We are all muddling through this pandemic mess together. So many of us are experiencing a range of new emotions as we explore how to navigate our fear and anxiety surrounding COVID-19. With all that is new and changing in our world, it is especially vital for us to prioritize mental health and practice managing our emotions in healthy ways.
Finding a healthy approach
For some, this may be the first time you are experiencing profound fear or anxiety distinct from the stress of everyday life. For others, that have experienced anxiety or depression, fear associated with COVID-19 may worsen symptoms. Consider your emotion regulation strategies? And are they working for you?
Anxiety can feel overwhelming and complicated. Anxiety demands certainty and comfort. We imagine the worst-case scenarios; we want to know what will happen, and we want to control it. The current climate is so hard because we all want certainty, and we can’t have it. At times, it may feel like every aspect of our lives has been overwhelmed with an asterisk of uncertainty.
Being able to stay present is enormously helpful right now, emotional reactivity is less useful. Are you thinking about something because there is a problem to be solved? Or are you obsessing over something that is out of your control? Anxiety can feel powerful and restrictive. Remember what you can control. You can control your own precautions—like wearing a mask and washing your hands. And, you can control how you spend your day. You cannot control restrictions from your local town or government; you cannot control the travel and exposure of others.
Learning to recognize and interrupt disruptive thought patterns is essential to regulating your emotions. Lynn Lyons, a local psychotherapist, specializing in the treatment of anxiety, encourages you to consider, what’s the part of you that you want to be in charge? Lynn proposes, when worry arrives, allow it. Acknowledge its validity and how it affects your emotions. Ask yourself, what am I feeling right now? It is essential to validate what you are experiencing; it matters. Then pivot. Make a conscious decision to head in a direction that makes you feel better. This is not a distraction, rather a recognition that there may be healthier ways to respond to your anxiety. What do I want to do about these feelings? Is there a healthier way of coping with them? Consider past responses and what responses are most helpful to your mental health.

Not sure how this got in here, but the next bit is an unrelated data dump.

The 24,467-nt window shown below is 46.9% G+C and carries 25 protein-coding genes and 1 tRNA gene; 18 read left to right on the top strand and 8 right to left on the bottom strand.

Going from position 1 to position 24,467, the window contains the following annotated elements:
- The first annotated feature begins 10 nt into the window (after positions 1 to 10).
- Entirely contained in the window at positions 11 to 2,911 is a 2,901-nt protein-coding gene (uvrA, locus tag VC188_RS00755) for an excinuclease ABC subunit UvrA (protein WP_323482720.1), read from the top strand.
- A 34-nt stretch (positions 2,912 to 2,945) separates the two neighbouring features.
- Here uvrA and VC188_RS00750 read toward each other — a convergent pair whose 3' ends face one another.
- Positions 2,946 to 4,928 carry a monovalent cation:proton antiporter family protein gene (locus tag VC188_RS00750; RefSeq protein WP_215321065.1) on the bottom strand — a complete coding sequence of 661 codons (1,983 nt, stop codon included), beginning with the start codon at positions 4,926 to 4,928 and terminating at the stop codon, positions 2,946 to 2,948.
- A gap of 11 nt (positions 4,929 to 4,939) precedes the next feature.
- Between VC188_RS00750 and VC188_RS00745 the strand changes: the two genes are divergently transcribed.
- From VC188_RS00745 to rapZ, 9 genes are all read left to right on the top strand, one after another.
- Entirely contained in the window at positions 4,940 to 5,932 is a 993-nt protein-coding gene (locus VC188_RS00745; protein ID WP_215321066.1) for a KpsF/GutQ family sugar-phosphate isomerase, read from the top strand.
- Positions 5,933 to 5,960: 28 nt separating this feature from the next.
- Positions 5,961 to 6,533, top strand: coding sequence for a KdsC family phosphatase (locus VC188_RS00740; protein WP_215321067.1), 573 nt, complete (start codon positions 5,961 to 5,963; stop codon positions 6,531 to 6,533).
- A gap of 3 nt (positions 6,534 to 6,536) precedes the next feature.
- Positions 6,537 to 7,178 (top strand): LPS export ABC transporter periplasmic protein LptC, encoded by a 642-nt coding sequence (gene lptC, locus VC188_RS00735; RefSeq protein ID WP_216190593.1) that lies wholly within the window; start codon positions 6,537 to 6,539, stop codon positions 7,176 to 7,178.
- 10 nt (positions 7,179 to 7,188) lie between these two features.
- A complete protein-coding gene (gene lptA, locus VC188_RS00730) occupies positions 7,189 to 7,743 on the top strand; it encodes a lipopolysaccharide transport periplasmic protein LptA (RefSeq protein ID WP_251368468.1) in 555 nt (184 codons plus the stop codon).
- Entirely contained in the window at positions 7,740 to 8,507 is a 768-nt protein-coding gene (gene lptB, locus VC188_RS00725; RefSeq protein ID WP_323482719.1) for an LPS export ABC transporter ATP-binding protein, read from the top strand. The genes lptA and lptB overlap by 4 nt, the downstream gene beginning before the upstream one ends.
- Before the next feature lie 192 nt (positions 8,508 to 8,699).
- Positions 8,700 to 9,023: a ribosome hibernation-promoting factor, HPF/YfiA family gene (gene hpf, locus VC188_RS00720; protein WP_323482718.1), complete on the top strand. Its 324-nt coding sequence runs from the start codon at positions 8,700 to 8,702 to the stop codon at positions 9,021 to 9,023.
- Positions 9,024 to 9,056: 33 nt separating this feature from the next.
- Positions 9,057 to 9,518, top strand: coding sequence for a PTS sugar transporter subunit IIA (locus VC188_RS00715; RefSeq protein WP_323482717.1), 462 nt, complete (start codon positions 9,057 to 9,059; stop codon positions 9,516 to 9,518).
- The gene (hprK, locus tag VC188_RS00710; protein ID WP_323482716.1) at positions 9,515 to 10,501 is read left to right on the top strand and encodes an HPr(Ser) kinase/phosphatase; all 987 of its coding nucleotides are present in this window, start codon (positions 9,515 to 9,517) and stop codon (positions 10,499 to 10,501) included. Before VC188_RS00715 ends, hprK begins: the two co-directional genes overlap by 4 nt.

Lean into discomfort
This is a moment in time where we need to lean into our discomfort. Name your feelings and really feel them—there is power in that. Communicate how you’re feeling. Acknowledge that we are all processing this change in our own way. Your comfort with social distancing may look drastically different than a friend or peer. How will you respect a friend or peer, and how they practice social distancing without compromising your comfort surrounding social distancing and COVID-19 precautions? Consider the language you will use to share what makes you feel comfortable. Develop a dialogue in advance of any anticipated interactions. Strengthen your active listening skills and hear others when they share how they are feeling, and they are taking precautions. Consider how you can respond free of judgment.
While there is a lot you cannot control right now, you can listen and ask questions. You can communicate what you are feeling, share what you are comfortable with, and respect other’s comfort levels. You can control how you respond to the chaos of our present time.
Please know that all your go-to trusted adults are here at New Hampton School to support you and the emotions that you are feeling. Director of Counseling Ms. Siciliano is a member of the health and wellness team, and she is available to connect via phone or Zoom; contact her by email at firstname.lastname@example.org to find a time.